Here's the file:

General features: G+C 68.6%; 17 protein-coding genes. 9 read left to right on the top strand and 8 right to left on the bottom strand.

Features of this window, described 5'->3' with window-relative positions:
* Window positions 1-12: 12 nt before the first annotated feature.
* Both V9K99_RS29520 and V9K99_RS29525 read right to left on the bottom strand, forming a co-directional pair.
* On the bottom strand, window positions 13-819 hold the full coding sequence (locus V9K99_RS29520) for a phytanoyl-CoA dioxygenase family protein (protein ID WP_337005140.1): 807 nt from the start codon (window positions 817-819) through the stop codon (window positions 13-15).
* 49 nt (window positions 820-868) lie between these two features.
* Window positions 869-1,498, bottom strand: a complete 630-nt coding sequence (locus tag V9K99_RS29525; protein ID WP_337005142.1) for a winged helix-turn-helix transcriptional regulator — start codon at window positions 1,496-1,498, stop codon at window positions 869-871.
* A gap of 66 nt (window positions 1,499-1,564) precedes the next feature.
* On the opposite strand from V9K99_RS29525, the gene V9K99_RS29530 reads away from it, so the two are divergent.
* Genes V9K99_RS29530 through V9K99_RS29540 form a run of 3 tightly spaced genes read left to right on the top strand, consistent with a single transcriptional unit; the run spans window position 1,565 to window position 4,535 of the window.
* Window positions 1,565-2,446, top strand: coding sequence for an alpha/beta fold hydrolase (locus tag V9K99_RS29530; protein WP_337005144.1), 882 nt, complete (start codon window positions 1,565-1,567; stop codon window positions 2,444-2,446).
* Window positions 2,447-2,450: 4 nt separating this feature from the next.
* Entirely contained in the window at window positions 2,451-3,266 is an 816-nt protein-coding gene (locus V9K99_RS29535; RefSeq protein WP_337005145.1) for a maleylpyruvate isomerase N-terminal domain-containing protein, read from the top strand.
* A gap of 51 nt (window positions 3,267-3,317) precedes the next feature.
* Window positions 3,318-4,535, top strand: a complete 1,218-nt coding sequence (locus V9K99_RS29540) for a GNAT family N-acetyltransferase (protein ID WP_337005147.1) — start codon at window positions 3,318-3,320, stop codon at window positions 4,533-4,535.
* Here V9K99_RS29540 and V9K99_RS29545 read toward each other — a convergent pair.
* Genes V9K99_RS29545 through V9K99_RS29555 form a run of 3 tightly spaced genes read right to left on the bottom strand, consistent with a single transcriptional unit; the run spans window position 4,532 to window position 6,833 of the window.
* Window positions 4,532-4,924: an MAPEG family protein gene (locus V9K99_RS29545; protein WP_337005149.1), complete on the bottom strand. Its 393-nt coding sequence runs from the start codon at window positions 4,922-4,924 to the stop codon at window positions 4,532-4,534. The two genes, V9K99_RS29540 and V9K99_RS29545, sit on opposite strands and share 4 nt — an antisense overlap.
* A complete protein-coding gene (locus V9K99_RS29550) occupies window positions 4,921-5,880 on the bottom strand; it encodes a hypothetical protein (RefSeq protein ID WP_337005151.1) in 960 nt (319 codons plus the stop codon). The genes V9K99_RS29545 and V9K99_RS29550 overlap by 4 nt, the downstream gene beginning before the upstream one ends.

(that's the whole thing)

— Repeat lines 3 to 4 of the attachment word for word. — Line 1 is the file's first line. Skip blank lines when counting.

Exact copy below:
* Window positions 1-12: 12 nt before the first annotated feature.
* Both V9K99_RS29520 and V9K99_RS29525 read right to left on the bottom strand, forming a co-directional pair.